firemen sped past me, coming from all over the country, to help at Ground
Zero. Here, bullets paid for by US taxpayers are being fired on people
simply trying to bury their dead."
trudged single file, silently, uphill through the debris, carrying their
belongings on their heads. Their faces were wracked with grief. One
woman carried an infant in her arms. No one spoke as they approached
the hilltop. At the top of the hill, in front of a house that was still
somewhat intact, a large family was seated as though posed for a family
photograph, surrounded by devastation.
led us to what was once her home. The house is still standing, but every
other house in the area is completely demolished. She quickly collected
some clothes, then went to the third floor and returned holding Mustafa's
blue jeans in her arms. Her eyes welled with tears. We began to wonder
if she had lost all hope of finding Mustafa.
her home, we met 8 year old Ahmad. He had found six shiny, small bullets
which he showed to his neighbor, Mohammed Abdul Khalil. Mohammed is
a 42 year old mason, also trained as an accountant. Having worked in
Brazil and Jordan, he now speaks four languages. In Spanish, he told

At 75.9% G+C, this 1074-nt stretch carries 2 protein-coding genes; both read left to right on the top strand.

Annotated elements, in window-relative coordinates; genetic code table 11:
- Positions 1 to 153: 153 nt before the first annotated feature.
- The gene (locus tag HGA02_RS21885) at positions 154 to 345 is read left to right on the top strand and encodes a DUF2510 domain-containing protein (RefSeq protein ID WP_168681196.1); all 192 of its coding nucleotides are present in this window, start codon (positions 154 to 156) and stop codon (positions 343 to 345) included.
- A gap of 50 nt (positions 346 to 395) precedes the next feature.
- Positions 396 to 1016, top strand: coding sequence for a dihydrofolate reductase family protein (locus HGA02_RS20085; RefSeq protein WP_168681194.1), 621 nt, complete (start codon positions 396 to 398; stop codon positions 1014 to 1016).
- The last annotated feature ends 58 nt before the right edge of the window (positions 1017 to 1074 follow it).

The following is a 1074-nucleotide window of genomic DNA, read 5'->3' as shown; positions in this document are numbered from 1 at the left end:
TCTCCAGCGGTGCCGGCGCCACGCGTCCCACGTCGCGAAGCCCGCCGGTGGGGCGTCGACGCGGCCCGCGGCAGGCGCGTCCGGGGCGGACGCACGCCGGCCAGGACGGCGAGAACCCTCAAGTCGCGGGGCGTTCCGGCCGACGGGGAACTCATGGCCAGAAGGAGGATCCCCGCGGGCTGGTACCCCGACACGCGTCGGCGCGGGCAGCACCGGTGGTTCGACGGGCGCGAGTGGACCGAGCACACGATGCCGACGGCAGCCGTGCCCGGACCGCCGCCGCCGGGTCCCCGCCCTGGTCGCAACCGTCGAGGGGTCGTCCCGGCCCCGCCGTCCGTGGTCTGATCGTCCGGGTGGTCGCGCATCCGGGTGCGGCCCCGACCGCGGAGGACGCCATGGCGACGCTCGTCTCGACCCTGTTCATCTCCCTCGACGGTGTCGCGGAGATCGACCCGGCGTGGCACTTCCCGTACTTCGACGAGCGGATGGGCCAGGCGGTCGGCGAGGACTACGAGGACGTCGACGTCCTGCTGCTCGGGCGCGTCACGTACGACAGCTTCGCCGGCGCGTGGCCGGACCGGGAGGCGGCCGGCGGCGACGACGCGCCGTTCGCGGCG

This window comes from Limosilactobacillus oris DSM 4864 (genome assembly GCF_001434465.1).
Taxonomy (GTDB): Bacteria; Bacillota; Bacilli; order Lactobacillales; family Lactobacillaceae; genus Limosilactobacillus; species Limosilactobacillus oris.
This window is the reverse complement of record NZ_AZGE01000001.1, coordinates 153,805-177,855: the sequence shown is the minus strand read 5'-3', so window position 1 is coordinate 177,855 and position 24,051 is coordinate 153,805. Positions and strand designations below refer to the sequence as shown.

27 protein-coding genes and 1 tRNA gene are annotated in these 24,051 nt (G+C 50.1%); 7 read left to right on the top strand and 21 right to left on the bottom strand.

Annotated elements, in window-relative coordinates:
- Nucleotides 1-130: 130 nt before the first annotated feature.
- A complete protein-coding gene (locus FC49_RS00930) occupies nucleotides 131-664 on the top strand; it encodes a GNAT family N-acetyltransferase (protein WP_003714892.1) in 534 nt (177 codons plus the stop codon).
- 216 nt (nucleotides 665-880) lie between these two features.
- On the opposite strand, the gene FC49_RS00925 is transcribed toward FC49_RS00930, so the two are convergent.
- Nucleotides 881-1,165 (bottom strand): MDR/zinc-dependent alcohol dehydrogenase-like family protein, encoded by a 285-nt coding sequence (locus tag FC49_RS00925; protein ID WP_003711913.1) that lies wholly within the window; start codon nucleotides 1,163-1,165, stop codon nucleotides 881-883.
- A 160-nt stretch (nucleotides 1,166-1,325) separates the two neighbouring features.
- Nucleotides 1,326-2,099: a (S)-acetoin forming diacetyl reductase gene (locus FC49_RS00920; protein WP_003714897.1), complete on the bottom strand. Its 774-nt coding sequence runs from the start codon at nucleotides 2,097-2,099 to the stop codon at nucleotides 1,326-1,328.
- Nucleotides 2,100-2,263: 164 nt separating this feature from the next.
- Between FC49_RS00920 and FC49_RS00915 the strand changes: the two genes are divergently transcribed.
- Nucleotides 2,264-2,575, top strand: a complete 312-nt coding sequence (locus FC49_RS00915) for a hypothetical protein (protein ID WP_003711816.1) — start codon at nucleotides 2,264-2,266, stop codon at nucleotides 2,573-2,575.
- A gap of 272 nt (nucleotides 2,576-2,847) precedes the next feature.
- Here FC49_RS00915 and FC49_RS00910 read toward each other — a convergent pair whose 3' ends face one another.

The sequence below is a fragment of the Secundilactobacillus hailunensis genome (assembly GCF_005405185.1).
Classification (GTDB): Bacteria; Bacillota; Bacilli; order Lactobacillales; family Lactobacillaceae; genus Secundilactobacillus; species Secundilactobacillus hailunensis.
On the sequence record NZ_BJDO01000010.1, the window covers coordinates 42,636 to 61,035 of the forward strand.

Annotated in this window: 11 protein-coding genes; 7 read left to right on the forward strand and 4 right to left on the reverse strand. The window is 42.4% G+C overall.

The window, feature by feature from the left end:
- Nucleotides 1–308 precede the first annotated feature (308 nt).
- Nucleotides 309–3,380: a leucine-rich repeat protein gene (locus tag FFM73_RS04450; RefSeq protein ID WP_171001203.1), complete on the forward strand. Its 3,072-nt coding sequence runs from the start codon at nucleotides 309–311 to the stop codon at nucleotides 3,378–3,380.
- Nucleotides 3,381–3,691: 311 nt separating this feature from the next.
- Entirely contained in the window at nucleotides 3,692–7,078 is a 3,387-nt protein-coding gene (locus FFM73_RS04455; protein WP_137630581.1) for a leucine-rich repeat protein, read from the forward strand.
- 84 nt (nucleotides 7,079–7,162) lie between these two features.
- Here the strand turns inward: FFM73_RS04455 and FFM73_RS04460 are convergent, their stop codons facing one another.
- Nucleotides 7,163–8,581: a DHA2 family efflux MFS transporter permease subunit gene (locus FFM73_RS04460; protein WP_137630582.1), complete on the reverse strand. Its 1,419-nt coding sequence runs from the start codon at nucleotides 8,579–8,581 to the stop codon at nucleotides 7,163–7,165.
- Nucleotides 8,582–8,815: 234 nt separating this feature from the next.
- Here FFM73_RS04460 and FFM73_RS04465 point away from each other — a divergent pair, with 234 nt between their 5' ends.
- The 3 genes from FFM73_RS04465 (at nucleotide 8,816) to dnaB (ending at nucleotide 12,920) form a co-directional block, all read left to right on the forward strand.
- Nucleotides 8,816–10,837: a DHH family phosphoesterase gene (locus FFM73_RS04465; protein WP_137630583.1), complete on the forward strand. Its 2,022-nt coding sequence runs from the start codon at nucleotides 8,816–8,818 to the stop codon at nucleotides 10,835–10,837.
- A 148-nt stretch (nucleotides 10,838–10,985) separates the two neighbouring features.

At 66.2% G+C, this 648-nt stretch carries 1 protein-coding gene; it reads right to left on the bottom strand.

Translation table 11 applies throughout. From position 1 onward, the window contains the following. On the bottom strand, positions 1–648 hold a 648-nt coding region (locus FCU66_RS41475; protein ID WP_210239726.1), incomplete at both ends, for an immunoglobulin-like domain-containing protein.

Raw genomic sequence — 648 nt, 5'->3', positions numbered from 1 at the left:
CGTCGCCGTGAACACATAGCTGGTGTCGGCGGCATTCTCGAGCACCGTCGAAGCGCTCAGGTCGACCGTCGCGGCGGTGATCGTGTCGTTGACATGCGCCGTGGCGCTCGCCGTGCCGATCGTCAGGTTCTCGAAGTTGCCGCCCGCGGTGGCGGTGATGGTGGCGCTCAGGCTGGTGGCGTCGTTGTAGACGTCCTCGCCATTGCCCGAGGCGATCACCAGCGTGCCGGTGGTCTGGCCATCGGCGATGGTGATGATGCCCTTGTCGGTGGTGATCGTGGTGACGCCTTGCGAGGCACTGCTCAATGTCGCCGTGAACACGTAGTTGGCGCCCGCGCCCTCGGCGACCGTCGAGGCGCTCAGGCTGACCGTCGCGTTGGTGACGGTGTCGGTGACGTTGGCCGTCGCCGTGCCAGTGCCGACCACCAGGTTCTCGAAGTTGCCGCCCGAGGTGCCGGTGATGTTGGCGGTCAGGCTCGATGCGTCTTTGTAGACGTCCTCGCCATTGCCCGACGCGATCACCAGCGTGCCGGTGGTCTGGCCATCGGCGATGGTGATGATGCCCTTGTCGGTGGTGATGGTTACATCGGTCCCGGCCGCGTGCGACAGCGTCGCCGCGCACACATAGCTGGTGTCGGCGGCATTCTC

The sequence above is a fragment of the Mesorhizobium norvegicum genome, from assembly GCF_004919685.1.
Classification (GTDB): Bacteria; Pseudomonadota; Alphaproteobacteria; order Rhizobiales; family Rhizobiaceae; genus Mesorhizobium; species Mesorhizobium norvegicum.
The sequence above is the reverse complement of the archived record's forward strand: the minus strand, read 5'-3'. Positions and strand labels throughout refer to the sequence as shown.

me that he built many kitchens in this area. Mohammed nodded kindly
feet away, Hitan, age 20, and Noor, age 16, dug through the debris with
their bare hands to retrieve some few belongings. Hitan found a favorite
jacket, torn and covered with dust. She fingered the pockets, then set
it aside. Noor laughed as she unearthed a matching pair of shoes. Then
Hitan saw the edge of a textbook and the sisters began vigorously digging
and tugging until they pulled out five battered and unusable books.
Noor held up her public health textbook. Hitan clutched The History
of Islamic Civilization.
see these girls, they are laughing and seem playful," said, Mohammed,
again speaking in Spanish. "It is, you know, a coping mechanism.
How else can they manage what they feel?" Hitan stood and pointed
emphatically at the small hole she and Noor had dug. "You know,"
she exclaims, "underneath here, there are four televisions and
two computers! All gone. Finished."
stared sadly, then persisted with her search for information about Mustafa.
Mohammed if he knew a man sorting through a huge mound of rubble next
to where we stood. 'He is my cousin. That was our home. He wants to
find his passport or his children's documents." Mohammed's cousin
then sat down on top of the heap that was once his home, holding his
head in his hands.
surveillance plane flew overhead.
are clear," said Mohammed. "We are not animals. We are people
with hearts and blood, just like you. I love my son. I want the life
for my family. What force do we have here? Is this a force?" He
pointed to the wreckage all around us. "Do we have the atomic bomb?"
"Do we have anthrax?"
walked away, Jeff pointed at another bone sticking out of the debris.
We stepped gingerly around it. Thawra dipped down to pick up a veil
lying on the ground, then paused a moment and placed it over the bone.